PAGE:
Mike: No. Absolutely not.
Jim: A delusion is a belief or an impression that’s maintained despite contradictory evidence of reality or rational argument. There are many times that we believe that we are something or can do something despite what is real and what is out there. Sometimes we want something so badly, Mike, to happen that we divorce ourselves from reality and actually we make delusional choices. Let’s say that I wanted to become a nuclear physicist. And, that was in my own mind. That’s delusional thinking because I’m really and truly not – or have you ever imagined that someone was in love with you, or that someone liked you, or that you were a good fit for a job?
Mike: High school was very rough for me, Jim. No. That’s what I think about is that high school puppy love kind of thing, and unrequited and everything, and figuring that out.
Jim: So what one of the most powerful things about the choices is – I like a quote by an individual by the name of Dennis Merritt Jones. What he says is as you begin to make conscious choices your life will follow the trajectory of these choices even as your shadow faithfully follows wherever you go. What we’re talking about is as we begin to make conscious choices, these conscious choices will be like a shadow and will follow you wherever you go. Let’s look at some of the words that defeat choice. Some of the words that defeat choice are I need to, I have to, I must, I should. Is there any choice involved there, Mike?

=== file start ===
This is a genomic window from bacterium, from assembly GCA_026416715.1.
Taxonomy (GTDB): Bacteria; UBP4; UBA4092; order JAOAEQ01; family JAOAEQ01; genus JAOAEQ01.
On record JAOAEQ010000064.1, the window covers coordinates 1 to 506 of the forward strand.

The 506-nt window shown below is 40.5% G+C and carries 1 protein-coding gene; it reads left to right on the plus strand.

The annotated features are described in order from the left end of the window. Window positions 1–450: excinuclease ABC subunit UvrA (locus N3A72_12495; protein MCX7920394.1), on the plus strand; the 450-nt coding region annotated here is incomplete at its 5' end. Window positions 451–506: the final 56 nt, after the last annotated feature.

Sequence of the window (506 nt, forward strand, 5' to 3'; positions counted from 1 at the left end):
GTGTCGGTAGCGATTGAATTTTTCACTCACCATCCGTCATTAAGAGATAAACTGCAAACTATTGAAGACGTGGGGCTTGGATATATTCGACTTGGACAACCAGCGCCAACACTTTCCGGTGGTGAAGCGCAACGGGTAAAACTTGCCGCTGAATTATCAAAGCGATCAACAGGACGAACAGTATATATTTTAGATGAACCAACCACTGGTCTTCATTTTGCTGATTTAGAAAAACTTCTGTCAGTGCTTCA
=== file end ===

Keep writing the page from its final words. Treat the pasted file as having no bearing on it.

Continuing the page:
Mike: No. You don’t feel like it. It feels like that’s been taken away from you.
Jim: And, again, you put definitive expectations on yourself. So, simply by replacing the word should with could what we’re talking about is possibilities.
Mike: Right. And, I think it may be partially related to this. I think we’ve had the discussion recently. I once did a blog post. I talked about motivation on there, career and passion and making creativity, and one of those was one day is poison and it was, I say, one day I’m going to do this. One day I’m going to get a bigger house. One day I’m going to get a better job. And, every time you say that, that satisfies. I think it’s in the same vein you’re talking about with these words. It satisfies a part of your brain that just says one day this will happen. And, then you don’t use that space in your brain to do the thing to make that happen.